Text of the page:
Life, death, love and war

Hemingway at the Teruel front in 1937.
Hemingway at the Teruel front in 1937. / R. CAPA / MAGNUM
  • books

  • Ernest Hemingway (1899-1961), For Whom the Bell Tolls (1940)

The greatest books make you envious of those who have not yet read them, those who you know have a great experience still to come. For Whom the Bell Tolls, Ernest Hemingway’s Spanish civil war masterpiece and arguably his best novel, is one such book. Written mainly from the perspective of Robert Jordan, a young American university lecturer volunteering for the Communist International Brigades, it has everything: a remarkable cast of characters, musings on life, death and war, exhilarating action sequences and, at its heart, one of the greatest love stories ever written.

Jordan is a demolition expert, assigned to a Republican guerilla band to blow up a bridge as part of an offensive on Segovia. His commitment to the task, and to what he acknowledges as its necessary component of killing, is complicated from the start. Jordan has two inner voices, often in conflict with one another, and it is this schizophrenic internal dialogue that enables Hemingway to explore differing attitudes to his protagonist’s assignment and to war.

One of Jordan’s inner voices is that of a ruthlessly efficient soldier, an ‘instrument of duty’, prepared to risk all to carry out his orders, indifferent to the prospect of his own death, with no time for romanticism or nostalgia; the other is the voice of a dreamer and writer, a political and moral idealist who hates killing and the insanity of war, and longs to make it out alive for a peaceful, happy life back home in Montana.

Jordan politically defines himself as an ‘anti-fascist’, rather than more narrowly as a Communist. His commitment to the cause for which he fights runs so deep that the dreamer and idealist within him reaches for quasi-mystical language to explain it: “...[Y]ou felt that you were taking part in a crusade… It was a feeling of consecration to a duty toward all of the oppressed of the world which would be as difficult and embarrassing to speak about as religious experience and yet it was as authentic as the feeling you had when you heard Bach, or stood in the Chartres Cathedral...”

Such moral conviction doesn’t make the killing of opposition soldiers any more palatable for Jordan, though: he is acutely aware of the fact that those he perceives as “the enemy” aren’t always deserving of the bullet or the knife-thrust.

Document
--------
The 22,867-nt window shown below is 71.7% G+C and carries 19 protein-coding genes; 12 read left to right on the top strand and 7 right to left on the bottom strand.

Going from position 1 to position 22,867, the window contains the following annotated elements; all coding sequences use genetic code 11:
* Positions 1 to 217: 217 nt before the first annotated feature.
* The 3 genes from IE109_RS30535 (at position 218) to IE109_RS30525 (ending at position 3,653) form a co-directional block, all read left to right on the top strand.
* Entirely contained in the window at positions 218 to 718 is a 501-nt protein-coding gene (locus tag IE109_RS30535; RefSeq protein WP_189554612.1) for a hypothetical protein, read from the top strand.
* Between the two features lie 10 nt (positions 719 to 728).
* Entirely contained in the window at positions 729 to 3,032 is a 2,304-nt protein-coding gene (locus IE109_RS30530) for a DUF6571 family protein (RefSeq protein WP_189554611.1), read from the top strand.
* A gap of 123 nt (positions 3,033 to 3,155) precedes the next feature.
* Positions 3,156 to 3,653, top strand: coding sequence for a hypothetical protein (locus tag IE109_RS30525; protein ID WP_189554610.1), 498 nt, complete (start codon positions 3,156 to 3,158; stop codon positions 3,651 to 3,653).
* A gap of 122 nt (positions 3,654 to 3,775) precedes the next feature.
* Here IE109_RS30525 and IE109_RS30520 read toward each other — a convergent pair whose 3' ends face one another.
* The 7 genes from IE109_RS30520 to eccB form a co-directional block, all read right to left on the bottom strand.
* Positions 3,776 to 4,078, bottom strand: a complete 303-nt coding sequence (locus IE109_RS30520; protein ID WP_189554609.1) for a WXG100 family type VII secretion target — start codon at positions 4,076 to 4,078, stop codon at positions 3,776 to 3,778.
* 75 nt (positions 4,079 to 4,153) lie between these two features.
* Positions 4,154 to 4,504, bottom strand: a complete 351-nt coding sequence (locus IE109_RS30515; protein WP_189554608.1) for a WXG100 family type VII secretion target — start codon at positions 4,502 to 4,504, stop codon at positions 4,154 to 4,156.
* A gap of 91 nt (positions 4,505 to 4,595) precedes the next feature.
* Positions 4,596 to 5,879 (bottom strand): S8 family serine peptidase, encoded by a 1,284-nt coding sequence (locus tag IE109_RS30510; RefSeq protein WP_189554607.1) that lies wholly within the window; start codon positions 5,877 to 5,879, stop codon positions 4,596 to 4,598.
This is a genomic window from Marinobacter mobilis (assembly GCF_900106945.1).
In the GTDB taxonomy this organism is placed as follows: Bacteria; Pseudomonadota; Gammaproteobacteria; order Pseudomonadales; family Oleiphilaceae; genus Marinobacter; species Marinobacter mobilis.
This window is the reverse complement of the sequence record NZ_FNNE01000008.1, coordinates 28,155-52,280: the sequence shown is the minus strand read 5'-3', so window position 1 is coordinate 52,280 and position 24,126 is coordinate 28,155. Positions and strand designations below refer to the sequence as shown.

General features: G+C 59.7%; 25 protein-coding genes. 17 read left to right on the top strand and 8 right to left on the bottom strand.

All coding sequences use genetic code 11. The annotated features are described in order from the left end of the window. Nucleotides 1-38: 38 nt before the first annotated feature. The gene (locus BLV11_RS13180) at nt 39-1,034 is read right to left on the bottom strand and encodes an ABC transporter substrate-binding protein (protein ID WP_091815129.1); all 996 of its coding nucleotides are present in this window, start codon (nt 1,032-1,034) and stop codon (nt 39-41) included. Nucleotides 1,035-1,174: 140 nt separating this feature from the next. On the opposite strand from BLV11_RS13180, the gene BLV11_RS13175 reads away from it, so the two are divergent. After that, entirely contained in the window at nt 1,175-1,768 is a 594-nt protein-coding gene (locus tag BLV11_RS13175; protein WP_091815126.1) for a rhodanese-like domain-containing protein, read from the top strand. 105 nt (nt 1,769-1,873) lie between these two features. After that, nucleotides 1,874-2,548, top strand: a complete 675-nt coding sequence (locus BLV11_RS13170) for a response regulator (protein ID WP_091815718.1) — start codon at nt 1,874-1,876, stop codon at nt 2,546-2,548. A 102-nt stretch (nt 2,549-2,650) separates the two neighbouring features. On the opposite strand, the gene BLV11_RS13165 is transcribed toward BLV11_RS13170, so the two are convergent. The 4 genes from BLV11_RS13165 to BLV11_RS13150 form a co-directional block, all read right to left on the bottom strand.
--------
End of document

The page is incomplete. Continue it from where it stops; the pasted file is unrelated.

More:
The day before his band launch the bridge attack, Jordan shoots dead a fascist cavalry scout. Looking through the scout’s personal letters humanises the 21-year-old soldier he has just murdered to an unbearable extent; he stops reading after he finds a note from the young man’s “novia”, “quietly, formally, and completely hysterical with concern for his safety”. One senses that Jordan inflicts this torture on himself as a sort of penance, an exercise that his more ruthless side warns is “very bad for you and your work”. In his troubled introspection, Jordan estimates that he has killed “more than 20” people that he can be absolutely sure of, discounting blowing up trains because doing that you kill, indiscriminately, “very many”. He is deeply disturbed by the realisation that only two of them were definitely fascists.

The brutality of Jordan’s surroundings, and the agonised soul-searching they provoke within him, are the backdrop to the novel’s great love story, one brought to life by some of the finest dialogue Hemingway ever wrote. One wonders to what extent his protagonist’s belated, earth-shattering realisation was also Hemingway’s - namely, that “love is the most important thing that can happen to a human being”.

Life, death, love and war

Maria, a nineteen-year-old Spanish girl rescued from her fascist captors by the gypsy band Jordan joins, turns the American soldier’s life upside down in the space of three days. Their love is a mutual salvation; for Maria, raped and beaten by the fascist soldiers who murdered her parents, Jordan’s love is purifying, erasing traces of the dreadful things done to her.

Maria complicates Jordan’s internal battle by giving him something more than Republicanism to believe in: “I love her so that I feel, literally, as though I would die and I never believed in that nor thought that it could happen.” He passionately welcomes the unexpected extra dimension she brings to his military operation as well as trying - and failing - to resist it.

Though Jordan sometimes indulges in day-dreams about a post-war life in Madrid and Montana with his “little rabbit”, deep down he knows that “[he] ran into her rather late”. His despair at the prospect of losing Maria increases as the mission comes closer, convinced as he is of its impossibility; and the novel’s final chapter, detailing the bridge-blowing and subsequent retreat, is surely the most exciting and moving set piece Hemingway ever wrote. You might have to read it, as I did, pacing around the room, through a blur of tears.

It is not for his political beliefs, for ‘the crusade’, that Jordan eventually sacrifices himself. His three-day epiphany, triggered by falling in love with Maria, causes within him a fundamental shift of values. When the bridge is blown, and the guerilla band make their retreat under heavy enemy fire, it is love, not the Republic, that Jordan wishes to live and die for.